So I started working in politics because I was willing to think laterally, career-wise. In international relations, unless you definitely want to be a career diplomat, you have to cast a wide net, think two steps ahead and be willing to apply for jobs that aren’t obvious foreign policy jobs. As long as you're given opportunities, run.

You’re on a one-year contract. Do you have a plan for what to do after the Project for Modern Democracy?

Not yet! At least, not in detail. But something my mentor taught me was never to accept a job without a clear idea of the job it will lead to, or the doors it will open. What appealed about my current job was that I would have free rein to direct the research programme. I’m passionate about the subject matter and it keeps my old network from my Special Adviser days alive. In short, it keeps many doors open for me.

When I came back to London in 2008 after working in the Senate, it felt like I was having to start all over again. I applied for over 70 jobs in less than a year, so many that I needed a spreadsheet to keep all the applications straight. And while I was applying for all those jobs I worked as an admin temp, just to keep money coming in. Ultimately, I had to swallow my pride and get an internship - something I thought I’d outgrown at the age of 27 - just to get some political experience on my CV. And it paid off quickly. I went from backbench intern to a Special Adviser at the heart of government within two and a half years.

So I've finally learned to trust myself a bit and I'm pretty convinced that I can find something that will interest me once this contract comes to an end.

What was studying at George Washington (GW) University like?

The absolute selling point for GW is its location. It's in Washington, it has a great reputation, it's literally right next door to the State Department, the IMF and the White House and it feeds a lot of people into policy jobs. I learnt from people who had direct experience in the field. I highly recommend it.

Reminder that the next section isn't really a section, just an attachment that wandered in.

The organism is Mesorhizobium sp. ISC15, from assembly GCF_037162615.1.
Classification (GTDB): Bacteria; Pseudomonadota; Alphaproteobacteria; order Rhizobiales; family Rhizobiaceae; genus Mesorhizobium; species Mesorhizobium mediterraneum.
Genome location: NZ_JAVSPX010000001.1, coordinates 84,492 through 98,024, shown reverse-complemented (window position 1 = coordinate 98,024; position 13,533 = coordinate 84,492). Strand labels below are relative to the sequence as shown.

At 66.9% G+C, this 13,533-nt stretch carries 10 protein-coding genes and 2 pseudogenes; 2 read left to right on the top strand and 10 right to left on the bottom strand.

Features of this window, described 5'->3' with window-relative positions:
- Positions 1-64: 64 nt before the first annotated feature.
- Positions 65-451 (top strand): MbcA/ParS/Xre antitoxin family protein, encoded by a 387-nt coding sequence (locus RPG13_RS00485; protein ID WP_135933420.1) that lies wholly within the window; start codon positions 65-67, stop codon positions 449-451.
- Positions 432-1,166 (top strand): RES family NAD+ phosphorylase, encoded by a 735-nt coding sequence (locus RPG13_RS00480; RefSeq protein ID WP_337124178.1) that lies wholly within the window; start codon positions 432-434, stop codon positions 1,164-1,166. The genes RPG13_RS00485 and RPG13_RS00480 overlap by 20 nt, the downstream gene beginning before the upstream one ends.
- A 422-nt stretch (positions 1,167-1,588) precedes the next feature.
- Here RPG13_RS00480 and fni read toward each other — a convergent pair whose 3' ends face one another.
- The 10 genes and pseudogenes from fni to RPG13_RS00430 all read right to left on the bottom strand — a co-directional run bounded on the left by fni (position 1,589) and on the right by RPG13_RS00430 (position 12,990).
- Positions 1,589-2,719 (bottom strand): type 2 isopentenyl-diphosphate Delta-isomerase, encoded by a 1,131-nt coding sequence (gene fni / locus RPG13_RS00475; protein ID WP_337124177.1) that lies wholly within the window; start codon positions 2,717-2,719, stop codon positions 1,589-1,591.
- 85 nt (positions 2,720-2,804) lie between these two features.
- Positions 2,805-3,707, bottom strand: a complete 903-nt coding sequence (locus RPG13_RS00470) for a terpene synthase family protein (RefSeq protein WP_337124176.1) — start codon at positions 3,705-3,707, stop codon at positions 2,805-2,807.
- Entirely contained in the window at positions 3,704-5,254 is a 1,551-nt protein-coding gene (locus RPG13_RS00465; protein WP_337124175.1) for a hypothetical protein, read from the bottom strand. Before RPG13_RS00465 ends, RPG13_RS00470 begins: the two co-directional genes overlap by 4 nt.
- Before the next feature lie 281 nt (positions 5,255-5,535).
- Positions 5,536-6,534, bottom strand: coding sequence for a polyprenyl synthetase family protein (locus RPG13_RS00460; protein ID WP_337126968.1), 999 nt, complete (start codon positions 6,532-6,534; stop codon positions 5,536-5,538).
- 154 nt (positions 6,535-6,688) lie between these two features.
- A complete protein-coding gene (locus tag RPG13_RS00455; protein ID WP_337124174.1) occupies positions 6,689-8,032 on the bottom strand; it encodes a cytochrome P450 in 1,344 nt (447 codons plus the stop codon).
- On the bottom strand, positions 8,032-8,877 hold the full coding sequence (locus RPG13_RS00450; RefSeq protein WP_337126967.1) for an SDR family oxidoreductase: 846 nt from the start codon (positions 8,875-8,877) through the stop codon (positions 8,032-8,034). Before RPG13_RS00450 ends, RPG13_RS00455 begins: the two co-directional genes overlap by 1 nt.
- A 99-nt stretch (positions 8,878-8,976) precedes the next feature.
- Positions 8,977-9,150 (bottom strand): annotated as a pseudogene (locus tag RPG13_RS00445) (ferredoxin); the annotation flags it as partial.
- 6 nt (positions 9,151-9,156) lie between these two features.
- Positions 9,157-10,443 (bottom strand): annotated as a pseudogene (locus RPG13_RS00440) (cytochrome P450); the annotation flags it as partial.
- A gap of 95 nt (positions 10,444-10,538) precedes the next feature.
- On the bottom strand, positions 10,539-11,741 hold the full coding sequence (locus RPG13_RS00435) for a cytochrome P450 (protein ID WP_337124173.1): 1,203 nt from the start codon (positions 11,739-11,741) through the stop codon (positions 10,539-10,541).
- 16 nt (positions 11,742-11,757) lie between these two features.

How about King’s College?

I loved King’s. It was very different from GW, which I think is just the British system. In the US education, your participation in class really matters: how much you speak in class, how many questions you ask… Whereas here, it's very much how you write and how you think. That was really refreshing to me. King’s has a great reputation, and I run into alumni everywhere.

Especially from the War Studies department - 

When I did War Studies it wasn’t as well-known in the US as it is now. I got my interview at the Senate because I wasn't applying as someone who had a degree in international relations from Georgetown like everyone else.

I did straight War Studies, as opposed to the other MA courses like International Peace & Security or International Conflict Studies. And in my year, I was the only War Studies student taking Conduct of Contemporary Warfare and Human Rights & Ethics concurrently. The fact I could have that sort of range at King’s made it unbeatable.

What advice would you give to young girls or women who would like a career in politics?

Get involved early at any level that you can. Find out who your local representative is, your local MP, your local councillors and offer to help out in some way. All politicians always welcome more help, especially at the grassroots level.

That's not what I did, but if I had got that sort of exposure earlier, I would have directed my academic studies towards politics because it’s such a good fit for me. Waiting until I was 25 to get into politics obviously didn't hurt me, but I think there would have been some advantages in starting earlier.

What can we wish you for the next five years of your career?

To be fearless, especially now that I'm a mother. Having the backbone to take some risks would be good. The baby has settled in and adjusted to the nursery. I’ve adjusted to him being at nursery too. Everybody's getting on with it and it’s all working out fine. I think if that’s a sign of things to come, that it will all work out one way or another, I can afford to be bold and take risks.

Monica Allen Special Adviser

Nine years of experience

CV in brief

Studied MA in War Studies at King's College London | BA in International Relations at The George Washington University

Previously worked as Special adviser to the Office of the Deputy Prime Minister, Cabinet Office, UK Government | Policy Adviser & Parliamentary Researcher at the UK House of Commons | Constituency Organiser for Reading East Liberal Democrats | North America Analyst for Exclusive Analysis | Legislative Correspondent/Assistant for the Office of U.S. Senator Bill Nelson (D-FL) 

Find Monica online LinkedIn | Twitter

Inspired by Monica's career? Here are some related opportunities: Working for the Cabinet Office | Job vacancies at UK Parliament | Jobs with the Lib Dems | Jobs with IHS (who acquired Exclusive Analysis) | Jobs and internships at the US Senate

Related reading Being a Special Adviser (UCL study)

Exclusive Skype interview by Lucie Goulet, March 24 2016

September 2013 United Nations General Assembly, behind Nick Clegg's shoulder

September 2013 United Nations General Assembly, behind Nick Clegg's shoulder

September 2013 in Washington, DC with former Chief Secretary to the Treasury Danny Alexander

September 2013 in Washington, DC with former Chief Secretary to the Treasury Danny Alexander